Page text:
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Issue No. 05 - May (2010 vol. 21)
ISSN: 1045-9219
pp: 710-721
Hongbo Jiang , Huazhong University of Science and Technology, Wuhan
Wenping Liu , Huazhong University of Science and Technology, Wuhan
Dan Wang , The Hong Kong Polytechnic University, Hong Kong
Chen Tian , Huazhong University of Science and Technology, Wuhan
Xiang Bai , Huazhong University of Science and Technology, Wuhan
Xue Liu , McGill University, Quebec
Ying Wu , Northwestern University, Evanston
Wenyu Liu , Huazhong University of Science and Technology, Wuhan
Many sensor network applications are tightly coupled with the geometric environment where the sensor nodes are deployed. The topological skeleton extraction for the topology has shown great impact on the performance of such services as location, routing, and path planning in wireless sensor networks. Nonetheless, current studies focus on using skeleton extraction for various applications in wireless sensor networks. How to achieve a better skeleton extraction has not been thoroughly investigated. There are studies on skeleton extraction from the computer vision community; their centralized algorithms for continuous space, however, are not immediately applicable for the discrete and distributed wireless sensor networks. In this paper, we present a novel Connectivity-bAsed Skeleton Extraction (CASE) algorithm to compute skeleton graph that is robust to noise, and accurate in preservation of the original topology. In addition, CASE is distributed as no centralized operation is required, and is scalable as both its time complexity and its message complexity are linearly proportional to the network size. The skeleton graph is extracted by partitioning the boundary of the sensor network to identify the skeleton points, then generating the skeleton arcs, connecting these arcs, and finally refining the coarse skeleton graph. We believe that CASE has broad applications and present a skeleton-assisted segmentation algorithm as an example. Our evaluation shows that CASE is able to extract a well-connected skeleton graph in the presence of significant noise and shape variations, and outperforms the state-of-the-art algorithms.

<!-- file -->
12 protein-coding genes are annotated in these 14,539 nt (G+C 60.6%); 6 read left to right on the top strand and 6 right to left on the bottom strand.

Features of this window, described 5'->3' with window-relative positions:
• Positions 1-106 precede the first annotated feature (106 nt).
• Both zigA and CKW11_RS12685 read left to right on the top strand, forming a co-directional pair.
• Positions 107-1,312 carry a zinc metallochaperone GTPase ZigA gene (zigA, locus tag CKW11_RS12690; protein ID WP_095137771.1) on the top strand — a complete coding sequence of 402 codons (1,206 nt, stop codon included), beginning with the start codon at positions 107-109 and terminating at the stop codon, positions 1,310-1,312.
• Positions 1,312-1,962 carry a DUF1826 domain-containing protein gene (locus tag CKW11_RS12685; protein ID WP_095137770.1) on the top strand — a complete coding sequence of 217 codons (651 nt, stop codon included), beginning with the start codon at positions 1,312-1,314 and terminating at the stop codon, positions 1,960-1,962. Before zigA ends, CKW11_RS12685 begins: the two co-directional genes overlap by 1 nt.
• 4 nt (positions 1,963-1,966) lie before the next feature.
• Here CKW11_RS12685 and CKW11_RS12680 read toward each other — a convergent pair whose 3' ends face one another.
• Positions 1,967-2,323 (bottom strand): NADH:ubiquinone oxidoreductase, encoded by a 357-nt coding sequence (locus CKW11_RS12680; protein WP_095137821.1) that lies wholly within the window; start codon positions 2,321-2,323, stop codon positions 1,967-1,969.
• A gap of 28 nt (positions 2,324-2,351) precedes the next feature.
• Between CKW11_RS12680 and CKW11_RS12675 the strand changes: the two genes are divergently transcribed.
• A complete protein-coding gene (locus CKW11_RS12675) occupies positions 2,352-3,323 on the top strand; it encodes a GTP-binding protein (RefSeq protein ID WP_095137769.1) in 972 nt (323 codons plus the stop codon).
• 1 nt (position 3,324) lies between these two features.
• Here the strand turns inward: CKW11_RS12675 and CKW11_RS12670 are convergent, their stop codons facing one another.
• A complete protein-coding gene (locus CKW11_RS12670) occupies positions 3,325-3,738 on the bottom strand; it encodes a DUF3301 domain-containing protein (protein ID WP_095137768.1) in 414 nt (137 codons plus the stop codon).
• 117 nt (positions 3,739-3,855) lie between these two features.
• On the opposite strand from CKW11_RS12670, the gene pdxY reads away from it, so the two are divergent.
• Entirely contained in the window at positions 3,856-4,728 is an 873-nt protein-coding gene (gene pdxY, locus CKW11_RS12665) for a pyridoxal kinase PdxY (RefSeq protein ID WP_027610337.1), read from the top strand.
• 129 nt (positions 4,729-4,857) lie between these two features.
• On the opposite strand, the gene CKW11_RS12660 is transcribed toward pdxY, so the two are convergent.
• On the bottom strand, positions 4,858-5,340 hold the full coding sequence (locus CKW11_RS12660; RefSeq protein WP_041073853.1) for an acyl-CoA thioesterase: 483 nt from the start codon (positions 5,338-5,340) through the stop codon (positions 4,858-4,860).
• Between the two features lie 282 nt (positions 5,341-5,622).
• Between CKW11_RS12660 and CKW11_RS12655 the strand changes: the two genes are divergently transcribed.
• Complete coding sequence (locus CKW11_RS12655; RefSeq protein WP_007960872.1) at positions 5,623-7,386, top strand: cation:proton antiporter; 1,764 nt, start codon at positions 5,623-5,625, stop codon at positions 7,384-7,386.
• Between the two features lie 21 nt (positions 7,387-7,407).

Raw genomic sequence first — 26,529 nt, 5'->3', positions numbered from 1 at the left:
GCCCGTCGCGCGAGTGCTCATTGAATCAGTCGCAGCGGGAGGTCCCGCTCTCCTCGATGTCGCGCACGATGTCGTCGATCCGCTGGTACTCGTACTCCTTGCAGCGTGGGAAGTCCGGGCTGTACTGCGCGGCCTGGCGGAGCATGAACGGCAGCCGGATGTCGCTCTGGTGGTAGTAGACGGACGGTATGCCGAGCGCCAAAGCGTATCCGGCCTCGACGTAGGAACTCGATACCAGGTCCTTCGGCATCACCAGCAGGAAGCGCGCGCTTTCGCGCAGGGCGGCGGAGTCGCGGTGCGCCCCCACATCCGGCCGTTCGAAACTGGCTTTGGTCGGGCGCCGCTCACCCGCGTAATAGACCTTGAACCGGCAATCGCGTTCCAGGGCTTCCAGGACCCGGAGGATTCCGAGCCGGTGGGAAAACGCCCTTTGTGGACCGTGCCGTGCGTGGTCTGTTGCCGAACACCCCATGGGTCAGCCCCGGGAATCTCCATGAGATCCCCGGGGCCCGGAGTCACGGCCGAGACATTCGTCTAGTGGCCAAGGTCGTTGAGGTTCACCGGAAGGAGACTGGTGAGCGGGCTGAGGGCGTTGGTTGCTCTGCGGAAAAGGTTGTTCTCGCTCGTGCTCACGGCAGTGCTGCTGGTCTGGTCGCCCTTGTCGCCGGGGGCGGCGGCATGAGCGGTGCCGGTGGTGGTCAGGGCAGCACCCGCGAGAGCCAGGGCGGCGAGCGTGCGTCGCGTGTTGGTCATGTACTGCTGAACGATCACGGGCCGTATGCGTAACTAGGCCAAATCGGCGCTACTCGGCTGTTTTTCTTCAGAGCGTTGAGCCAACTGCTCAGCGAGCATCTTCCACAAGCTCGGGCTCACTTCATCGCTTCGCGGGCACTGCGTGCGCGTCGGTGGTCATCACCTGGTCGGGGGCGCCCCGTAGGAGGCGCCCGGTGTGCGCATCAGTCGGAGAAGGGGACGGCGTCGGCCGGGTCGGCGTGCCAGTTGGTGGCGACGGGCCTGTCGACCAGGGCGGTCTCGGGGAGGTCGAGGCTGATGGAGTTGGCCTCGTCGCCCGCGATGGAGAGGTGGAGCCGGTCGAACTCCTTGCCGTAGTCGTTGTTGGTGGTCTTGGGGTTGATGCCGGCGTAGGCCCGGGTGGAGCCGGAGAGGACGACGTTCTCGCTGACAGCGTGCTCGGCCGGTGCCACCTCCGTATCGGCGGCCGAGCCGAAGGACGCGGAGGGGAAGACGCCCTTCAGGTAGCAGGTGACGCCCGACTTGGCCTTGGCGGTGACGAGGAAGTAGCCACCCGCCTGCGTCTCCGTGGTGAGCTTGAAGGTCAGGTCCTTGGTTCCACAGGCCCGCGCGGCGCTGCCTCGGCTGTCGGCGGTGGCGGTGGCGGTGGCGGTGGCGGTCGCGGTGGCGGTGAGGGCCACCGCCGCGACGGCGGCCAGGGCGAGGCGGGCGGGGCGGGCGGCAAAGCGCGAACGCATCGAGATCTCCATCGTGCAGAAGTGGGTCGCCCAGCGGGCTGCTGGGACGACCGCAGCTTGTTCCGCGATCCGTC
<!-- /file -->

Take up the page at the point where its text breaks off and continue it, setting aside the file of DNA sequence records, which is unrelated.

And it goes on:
Sensor networks, algorithm/protocol design, skeleton extraction.

X. Bai et al., "Connectivity-Based Skeleton Extraction in Wireless Sensor Networks," in IEEE Transactions on Parallel & Distributed Systems, vol. 21, no. , pp. 710-721, 2009.
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